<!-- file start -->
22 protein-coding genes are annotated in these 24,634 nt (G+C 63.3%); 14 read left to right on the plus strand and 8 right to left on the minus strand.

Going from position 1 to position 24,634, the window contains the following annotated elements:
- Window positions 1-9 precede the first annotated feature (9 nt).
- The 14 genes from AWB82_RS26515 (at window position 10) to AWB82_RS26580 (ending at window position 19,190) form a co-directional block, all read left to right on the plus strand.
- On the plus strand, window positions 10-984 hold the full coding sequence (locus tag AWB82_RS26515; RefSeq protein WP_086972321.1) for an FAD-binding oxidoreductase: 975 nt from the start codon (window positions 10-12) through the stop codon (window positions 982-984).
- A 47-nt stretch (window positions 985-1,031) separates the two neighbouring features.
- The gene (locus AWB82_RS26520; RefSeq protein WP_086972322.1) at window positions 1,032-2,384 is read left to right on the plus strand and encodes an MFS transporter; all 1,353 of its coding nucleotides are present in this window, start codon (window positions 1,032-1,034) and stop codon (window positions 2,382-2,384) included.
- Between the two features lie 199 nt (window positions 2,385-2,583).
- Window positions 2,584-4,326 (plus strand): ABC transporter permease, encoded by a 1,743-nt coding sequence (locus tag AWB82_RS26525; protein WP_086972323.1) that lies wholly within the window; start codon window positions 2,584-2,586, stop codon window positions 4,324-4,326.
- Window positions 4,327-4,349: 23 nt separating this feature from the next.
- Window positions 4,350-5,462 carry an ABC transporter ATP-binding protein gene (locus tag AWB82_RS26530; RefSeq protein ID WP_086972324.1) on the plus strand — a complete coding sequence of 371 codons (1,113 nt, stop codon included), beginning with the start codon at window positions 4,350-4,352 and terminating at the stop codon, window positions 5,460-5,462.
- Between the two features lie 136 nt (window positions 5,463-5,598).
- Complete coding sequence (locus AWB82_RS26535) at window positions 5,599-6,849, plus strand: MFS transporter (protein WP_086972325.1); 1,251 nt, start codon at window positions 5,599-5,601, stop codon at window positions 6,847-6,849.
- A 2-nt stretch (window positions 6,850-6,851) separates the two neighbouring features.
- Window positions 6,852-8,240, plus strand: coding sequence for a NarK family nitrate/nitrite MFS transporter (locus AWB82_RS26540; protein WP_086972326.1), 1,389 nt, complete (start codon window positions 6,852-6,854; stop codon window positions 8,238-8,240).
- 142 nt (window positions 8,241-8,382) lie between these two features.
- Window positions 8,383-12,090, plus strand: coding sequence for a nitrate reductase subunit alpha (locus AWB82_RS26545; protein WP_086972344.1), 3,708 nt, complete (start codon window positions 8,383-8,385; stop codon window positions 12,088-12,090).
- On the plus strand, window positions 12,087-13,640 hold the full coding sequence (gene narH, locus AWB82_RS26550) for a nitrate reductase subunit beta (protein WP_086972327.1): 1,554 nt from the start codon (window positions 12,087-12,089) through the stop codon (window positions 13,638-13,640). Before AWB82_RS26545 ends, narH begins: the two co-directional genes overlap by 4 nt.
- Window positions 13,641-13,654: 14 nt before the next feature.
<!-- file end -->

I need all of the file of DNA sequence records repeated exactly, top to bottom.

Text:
22 protein-coding genes are annotated in these 24,634 nt (G+C 63.3%); 14 read left to right on the plus strand and 8 right to left on the minus strand.

Going from position 1 to position 24,634, the window contains the following annotated elements:
- Window positions 1-9 precede the first annotated feature (9 nt).
- The 14 genes from AWB82_RS26515 (at window position 10) to AWB82_RS26580 (ending at window position 19,190) form a co-directional block, all read left to right on the plus strand.
- On the plus strand, window positions 10-984 hold the full coding sequence (locus tag AWB82_RS26515; RefSeq protein WP_086972321.1) for an FAD-binding oxidoreductase: 975 nt from the start codon (window positions 10-12) through the stop codon (window positions 982-984).
- A 47-nt stretch (window positions 985-1,031) separates the two neighbouring features.
- The gene (locus AWB82_RS26520; RefSeq protein WP_086972322.1) at window positions 1,032-2,384 is read left to right on the plus strand and encodes an MFS transporter; all 1,353 of its coding nucleotides are present in this window, start codon (window positions 1,032-1,034) and stop codon (window positions 2,382-2,384) included.
- Between the two features lie 199 nt (window positions 2,385-2,583).
- Window positions 2,584-4,326 (plus strand): ABC transporter permease, encoded by a 1,743-nt coding sequence (locus tag AWB82_RS26525; protein WP_086972323.1) that lies wholly within the window; start codon window positions 2,584-2,586, stop codon window positions 4,324-4,326.
- Window positions 4,327-4,349: 23 nt separating this feature from the next.
- Window positions 4,350-5,462 carry an ABC transporter ATP-binding protein gene (locus tag AWB82_RS26530; RefSeq protein ID WP_086972324.1) on the plus strand — a complete coding sequence of 371 codons (1,113 nt, stop codon included), beginning with the start codon at window positions 4,350-4,352 and terminating at the stop codon, window positions 5,460-5,462.
- Between the two features lie 136 nt (window positions 5,463-5,598).
- Complete coding sequence (locus AWB82_RS26535) at window positions 5,599-6,849, plus strand: MFS transporter (protein WP_086972325.1); 1,251 nt, start codon at window positions 5,599-5,601, stop codon at window positions 6,847-6,849.
- A 2-nt stretch (window positions 6,850-6,851) separates the two neighbouring features.
- Window positions 6,852-8,240, plus strand: coding sequence for a NarK family nitrate/nitrite MFS transporter (locus AWB82_RS26540; protein WP_086972326.1), 1,389 nt, complete (start codon window positions 6,852-6,854; stop codon window positions 8,238-8,240).
- 142 nt (window positions 8,241-8,382) lie between these two features.
- Window positions 8,383-12,090, plus strand: coding sequence for a nitrate reductase subunit alpha (locus AWB82_RS26545; protein WP_086972344.1), 3,708 nt, complete (start codon window positions 8,383-8,385; stop codon window positions 12,088-12,090).
- On the plus strand, window positions 12,087-13,640 hold the full coding sequence (gene narH, locus AWB82_RS26550) for a nitrate reductase subunit beta (protein WP_086972327.1): 1,554 nt from the start codon (window positions 12,087-12,089) through the stop codon (window positions 13,638-13,640). Before AWB82_RS26545 ends, narH begins: the two co-directional genes overlap by 4 nt.
- Window positions 13,641-13,654: 14 nt before the next feature.